Amsterdam as a local: Get the full experience part 1

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 It is not an unusual scene to see tourists departing Amsterdam with another perception of the city. They come with thirsty eyes to see the XXX’s shops, the welcoming prostitutes on the red light district, dodgy coffeeshops, and the extreme parties that seem endless. Of course, these are few elements that differentiate Amsterdam from other cities around the world. But there is so much more to this city, that the best way to immerse in its culture is by eating, drinking, partying and enjoying it as a local.

As an expat in the city for 5 years, I have learned how to love it immensely. Every day I discover something new in this relatively small metropolis. It does not take a lot to adapt the city to your interests. Once you find your way around this canal-filled-spider web-shaped city, you will see why it is so beloved by many.

Stay as a local: Rent an apartment and bike

We all like the perks of staying on a nice hotel; warm breakfast waiting for you, spotlessly cleaned room whenever you get back from hardcore touristic expeditions, food at the press of a button…  However, renting an apartment could be an exciting and inexpensive option to your visit. The advantages of renting an apartment are endless.  Being able to go to supermarkets and buying ingredients to make a ‘hutspot’ for dinner, buying deliciously cheap French wine from the shelf of a supermarket, saying ‘goedemorgen’ to your smiling old neighbor and still being a short pedaling away from the city’s main attractions.

Sometimes it seems like cars are an obsolete mean of transportation in Amsterdam. While streets in the center are narrow and jamming, parking with unbelievably high rates, and traffic rules that are foreign to most foreigners… Biking is easy breezy, with paths throughout the whole city, free parking available on every corner and magical scenery on your way to anywhere. There are many bike rental places in the city with rates around €14  a day.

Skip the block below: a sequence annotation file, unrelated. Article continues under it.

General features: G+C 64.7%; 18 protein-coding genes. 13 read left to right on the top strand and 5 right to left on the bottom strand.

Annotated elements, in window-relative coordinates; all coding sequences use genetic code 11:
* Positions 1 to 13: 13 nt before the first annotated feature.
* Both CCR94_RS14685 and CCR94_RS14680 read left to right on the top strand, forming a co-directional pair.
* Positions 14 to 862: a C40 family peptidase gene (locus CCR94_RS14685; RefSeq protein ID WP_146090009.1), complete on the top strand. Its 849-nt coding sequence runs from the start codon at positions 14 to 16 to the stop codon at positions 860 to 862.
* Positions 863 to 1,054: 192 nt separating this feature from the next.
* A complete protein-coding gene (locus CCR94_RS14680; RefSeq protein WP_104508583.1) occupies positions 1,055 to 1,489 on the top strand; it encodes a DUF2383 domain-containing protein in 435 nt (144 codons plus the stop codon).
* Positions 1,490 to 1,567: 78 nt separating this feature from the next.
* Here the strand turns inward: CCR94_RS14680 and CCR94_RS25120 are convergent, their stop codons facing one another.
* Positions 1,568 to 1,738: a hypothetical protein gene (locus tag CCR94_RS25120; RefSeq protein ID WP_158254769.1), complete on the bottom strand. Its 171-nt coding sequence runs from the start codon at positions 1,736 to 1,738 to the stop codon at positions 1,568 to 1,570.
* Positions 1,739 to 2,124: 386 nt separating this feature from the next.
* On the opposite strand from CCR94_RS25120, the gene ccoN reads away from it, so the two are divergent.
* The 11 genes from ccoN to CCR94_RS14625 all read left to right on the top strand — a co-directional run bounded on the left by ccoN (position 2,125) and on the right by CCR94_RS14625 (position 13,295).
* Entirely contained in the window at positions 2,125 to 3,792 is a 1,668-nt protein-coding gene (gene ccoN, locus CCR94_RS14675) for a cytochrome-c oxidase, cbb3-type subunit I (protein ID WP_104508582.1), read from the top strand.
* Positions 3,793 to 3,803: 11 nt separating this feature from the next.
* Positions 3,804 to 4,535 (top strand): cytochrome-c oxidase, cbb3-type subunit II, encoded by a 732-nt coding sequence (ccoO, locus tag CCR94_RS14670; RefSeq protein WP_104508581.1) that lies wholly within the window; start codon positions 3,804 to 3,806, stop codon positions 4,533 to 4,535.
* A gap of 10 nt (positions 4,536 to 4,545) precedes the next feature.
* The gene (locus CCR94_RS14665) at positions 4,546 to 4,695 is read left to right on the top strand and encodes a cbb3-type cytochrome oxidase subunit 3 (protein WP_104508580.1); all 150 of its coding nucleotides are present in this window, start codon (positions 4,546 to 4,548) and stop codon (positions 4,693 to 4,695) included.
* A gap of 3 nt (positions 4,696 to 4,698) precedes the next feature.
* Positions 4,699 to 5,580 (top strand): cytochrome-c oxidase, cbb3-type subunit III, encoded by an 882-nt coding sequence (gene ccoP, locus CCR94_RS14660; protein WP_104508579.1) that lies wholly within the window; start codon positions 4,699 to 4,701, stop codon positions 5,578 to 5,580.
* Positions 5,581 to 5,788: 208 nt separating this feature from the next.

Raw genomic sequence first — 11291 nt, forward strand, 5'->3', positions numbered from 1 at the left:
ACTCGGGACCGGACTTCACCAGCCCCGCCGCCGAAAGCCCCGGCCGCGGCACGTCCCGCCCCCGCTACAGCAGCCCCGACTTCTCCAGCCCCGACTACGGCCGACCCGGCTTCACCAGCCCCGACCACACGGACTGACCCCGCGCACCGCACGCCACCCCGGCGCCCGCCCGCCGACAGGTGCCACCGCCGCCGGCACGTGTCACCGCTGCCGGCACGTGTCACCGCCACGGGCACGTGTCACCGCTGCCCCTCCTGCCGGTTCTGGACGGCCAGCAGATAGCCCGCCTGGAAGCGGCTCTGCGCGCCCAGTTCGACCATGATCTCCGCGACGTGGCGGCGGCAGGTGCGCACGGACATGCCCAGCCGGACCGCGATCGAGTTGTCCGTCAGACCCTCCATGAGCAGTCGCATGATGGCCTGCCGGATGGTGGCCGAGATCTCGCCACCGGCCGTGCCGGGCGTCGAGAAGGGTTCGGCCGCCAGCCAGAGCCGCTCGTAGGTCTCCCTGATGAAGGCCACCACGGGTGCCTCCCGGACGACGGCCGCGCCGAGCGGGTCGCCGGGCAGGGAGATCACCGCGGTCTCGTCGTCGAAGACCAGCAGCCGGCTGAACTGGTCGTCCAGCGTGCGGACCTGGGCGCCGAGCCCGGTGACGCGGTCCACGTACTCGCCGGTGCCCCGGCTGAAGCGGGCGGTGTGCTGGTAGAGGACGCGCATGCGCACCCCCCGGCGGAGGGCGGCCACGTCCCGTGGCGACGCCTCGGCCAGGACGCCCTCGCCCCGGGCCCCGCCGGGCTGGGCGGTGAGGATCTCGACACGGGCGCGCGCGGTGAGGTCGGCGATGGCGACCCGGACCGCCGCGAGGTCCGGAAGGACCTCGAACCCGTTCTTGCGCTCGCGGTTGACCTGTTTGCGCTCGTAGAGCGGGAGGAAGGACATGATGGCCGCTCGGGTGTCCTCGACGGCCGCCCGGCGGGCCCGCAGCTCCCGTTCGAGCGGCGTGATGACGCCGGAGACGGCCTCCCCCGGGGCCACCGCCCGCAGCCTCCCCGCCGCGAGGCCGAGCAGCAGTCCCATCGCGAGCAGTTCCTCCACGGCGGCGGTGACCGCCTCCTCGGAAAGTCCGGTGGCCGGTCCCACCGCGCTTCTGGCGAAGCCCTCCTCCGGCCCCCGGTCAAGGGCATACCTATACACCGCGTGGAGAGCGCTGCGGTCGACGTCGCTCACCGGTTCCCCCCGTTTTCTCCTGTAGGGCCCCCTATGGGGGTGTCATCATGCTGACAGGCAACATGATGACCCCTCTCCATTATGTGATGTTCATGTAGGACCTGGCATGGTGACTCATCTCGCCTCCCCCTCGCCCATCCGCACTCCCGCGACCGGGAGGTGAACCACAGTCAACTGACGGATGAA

Shop as a local

  Albert Heijn is the biggest chain of supermarkets in The Netherlands; they are basically in every corner of the country. They offer a large selection of products for a decent price, but you can also grocery shop at C1000, Jumbo or Dirk van den Broek which offer a slightly smaller selection, but relatively cheaper prices. If you are on a budget, it is a good idea to check Lidl and Aldi.  These German global discount supermarkets offer a smaller selection of products of less known brands for a very cheap price. Not everything is worth buying, but if you are not too picky, you will do just fine shopping there.

Amsterdam also has very good street markets, replete with fresh vegetables, fruits, haring, stroopwafels and everything else you could imagine. The Albert Cuyp and Westerstraat markets are the most famous ones. They have steep prices for street markets, but you can find basically everything you are not looking for, from cheese to branded clothes. IJ Hallen is a very big flea market that happens in the north of Amsterdam once or twice a month.  If you are good at bargaining or finding hidden treasures, this is the place for you. Entrance is €4.50 for adults and €2 for children.

Do not know where to find those everyday products for a cheap price? Hema is the answer! This shop sells anything and everything for very affordable prices. Before shopping, try their legendary hotdogs with sauce.